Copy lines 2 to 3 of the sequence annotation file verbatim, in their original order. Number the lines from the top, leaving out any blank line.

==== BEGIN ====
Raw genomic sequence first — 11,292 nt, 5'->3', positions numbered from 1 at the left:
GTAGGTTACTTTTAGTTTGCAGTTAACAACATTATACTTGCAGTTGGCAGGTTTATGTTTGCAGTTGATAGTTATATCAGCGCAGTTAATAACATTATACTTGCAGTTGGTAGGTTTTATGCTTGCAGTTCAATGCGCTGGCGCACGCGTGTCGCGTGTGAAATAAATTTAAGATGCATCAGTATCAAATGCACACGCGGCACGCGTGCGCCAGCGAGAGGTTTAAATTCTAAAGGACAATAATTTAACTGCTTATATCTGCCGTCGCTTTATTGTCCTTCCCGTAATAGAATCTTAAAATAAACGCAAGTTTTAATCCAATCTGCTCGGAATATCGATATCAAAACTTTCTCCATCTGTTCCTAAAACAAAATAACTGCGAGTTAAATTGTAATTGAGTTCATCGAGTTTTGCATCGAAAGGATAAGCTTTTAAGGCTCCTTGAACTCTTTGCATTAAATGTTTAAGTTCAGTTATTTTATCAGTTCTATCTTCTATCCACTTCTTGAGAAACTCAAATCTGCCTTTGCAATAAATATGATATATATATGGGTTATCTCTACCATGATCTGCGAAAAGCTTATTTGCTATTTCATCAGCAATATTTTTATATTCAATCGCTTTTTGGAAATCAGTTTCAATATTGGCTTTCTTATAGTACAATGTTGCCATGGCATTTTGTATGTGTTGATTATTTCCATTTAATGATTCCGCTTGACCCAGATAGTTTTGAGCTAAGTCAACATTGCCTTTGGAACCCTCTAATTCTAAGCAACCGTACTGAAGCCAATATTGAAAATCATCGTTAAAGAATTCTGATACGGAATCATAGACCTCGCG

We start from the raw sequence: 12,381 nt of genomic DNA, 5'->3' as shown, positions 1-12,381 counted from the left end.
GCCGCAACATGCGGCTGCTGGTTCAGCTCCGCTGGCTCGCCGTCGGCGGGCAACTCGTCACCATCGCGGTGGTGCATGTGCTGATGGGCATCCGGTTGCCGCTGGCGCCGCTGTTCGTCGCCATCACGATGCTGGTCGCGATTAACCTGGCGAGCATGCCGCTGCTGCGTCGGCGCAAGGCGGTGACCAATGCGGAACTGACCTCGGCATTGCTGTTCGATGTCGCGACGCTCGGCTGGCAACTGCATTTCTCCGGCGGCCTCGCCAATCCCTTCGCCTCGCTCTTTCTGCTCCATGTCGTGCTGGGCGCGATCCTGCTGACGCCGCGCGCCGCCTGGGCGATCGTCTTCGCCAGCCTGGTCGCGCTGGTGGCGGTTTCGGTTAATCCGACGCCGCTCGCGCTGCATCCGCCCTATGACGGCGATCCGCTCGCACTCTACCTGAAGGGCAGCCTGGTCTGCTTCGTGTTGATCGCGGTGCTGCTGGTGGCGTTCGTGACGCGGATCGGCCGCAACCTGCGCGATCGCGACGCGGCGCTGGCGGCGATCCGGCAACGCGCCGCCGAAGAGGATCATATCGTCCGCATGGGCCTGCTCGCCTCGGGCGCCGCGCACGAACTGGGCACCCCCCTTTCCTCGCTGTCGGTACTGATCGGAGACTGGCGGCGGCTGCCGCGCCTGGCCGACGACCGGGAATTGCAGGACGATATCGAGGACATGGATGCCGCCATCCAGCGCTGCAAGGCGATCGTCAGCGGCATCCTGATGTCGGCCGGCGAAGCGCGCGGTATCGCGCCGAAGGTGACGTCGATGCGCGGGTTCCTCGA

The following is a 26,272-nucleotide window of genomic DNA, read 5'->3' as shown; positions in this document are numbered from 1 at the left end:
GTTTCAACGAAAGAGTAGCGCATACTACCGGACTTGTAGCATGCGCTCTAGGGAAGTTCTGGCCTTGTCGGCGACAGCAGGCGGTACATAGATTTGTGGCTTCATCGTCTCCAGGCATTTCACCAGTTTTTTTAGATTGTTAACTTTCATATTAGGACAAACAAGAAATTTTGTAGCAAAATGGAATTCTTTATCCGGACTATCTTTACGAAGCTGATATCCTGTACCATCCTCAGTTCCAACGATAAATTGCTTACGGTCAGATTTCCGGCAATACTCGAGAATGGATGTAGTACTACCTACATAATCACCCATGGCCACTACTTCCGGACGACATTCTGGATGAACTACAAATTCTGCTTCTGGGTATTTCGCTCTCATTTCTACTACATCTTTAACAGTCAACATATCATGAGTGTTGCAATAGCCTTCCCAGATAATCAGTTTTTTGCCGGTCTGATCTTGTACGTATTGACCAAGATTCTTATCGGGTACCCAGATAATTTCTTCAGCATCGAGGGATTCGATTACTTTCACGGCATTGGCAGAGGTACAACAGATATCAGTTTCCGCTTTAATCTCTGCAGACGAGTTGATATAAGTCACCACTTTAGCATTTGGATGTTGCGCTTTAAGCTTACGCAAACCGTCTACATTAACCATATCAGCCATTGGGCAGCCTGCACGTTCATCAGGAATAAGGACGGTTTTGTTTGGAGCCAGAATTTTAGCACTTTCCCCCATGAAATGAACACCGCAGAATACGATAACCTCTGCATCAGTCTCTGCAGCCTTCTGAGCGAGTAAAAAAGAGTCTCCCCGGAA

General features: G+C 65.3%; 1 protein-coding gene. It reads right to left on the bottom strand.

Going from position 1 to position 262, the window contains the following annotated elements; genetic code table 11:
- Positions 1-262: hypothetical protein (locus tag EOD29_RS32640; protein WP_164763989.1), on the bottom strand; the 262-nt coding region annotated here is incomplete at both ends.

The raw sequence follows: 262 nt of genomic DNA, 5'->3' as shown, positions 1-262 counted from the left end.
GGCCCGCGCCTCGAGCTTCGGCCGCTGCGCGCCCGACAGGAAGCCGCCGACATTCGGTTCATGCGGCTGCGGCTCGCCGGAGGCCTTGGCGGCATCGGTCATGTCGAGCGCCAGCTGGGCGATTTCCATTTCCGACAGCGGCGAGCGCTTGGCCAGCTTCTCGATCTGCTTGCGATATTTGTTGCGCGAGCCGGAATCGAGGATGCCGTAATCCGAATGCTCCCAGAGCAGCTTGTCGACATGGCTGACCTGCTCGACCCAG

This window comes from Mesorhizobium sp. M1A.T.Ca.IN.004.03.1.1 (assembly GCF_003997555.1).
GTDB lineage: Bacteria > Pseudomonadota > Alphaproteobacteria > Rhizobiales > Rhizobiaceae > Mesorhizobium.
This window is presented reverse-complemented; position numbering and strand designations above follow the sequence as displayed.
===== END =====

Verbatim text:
GTAGGTTACTTTTAGTTTGCAGTTAACAACATTATACTTGCAGTTGGCAGGTTTATGTTTGCAGTTGATAGTTATATCAGCGCAGTTAATAACATTATACTTGCAGTTGGTAGGTTTTATGCTTGCAGTTCAATGCGCTGGCGCACGCGTGTCGCGTGTGAAATAAATTTAAGATGCATCAGTATCAAATGCACACGCGGCACGCGTGCGCCAGCGAGAGGTTTAAATTCTAAAGGACAATAATTTAACTGCTTATATCTGCCGTCGCTTTATTGTCCTTCCCGTAATAGAATCTTAAAATAAACGCAAGTTTTAATCCAATCTGCTCGGAATATCGATATCAAAACTTTCTCCATCTGTTCCTAAAACAAAATAACTGCGAGTTAAATTGTAATTGAGTTCATCGAGTTTTGCATCGAAAGGATAAGCTTTTAAGGCTCCTTGAACTCTTTGCATTAAATGTTTAAGTTCAGTTATTTTATCAGTTCTATCTTCTATCCACTTCTTGAGAAACTCAAATCTGCCTTTGCAATAAATATGATATATATATGGGTTATCTCTACCATGATCTGCGAAAAGCTTATTTGCTATTTCATCAGCAATATTTTTATATTCAATCGCTTTTTGGAAATCAGTTTCAATATTGGCTTTCTTATAGTACAATGTTGCCATGGCATTTTGTATGTGTTGATTATTTCCATTTAATGATTCCGCTTGACCCAGATAGTTTTGAGCTAAGTCAACATTGCCTTTGGAACCCTCTAATTCTAAGCAACCGTACTGAAGCCAATATTGAAAATCATCGTTAAAGAATTCTGATACGGAATCATAGACCTCGCG

We start from the raw sequence: 12,381 nt of genomic DNA, 5'->3' as shown, positions 1-12,381 counted from the left end.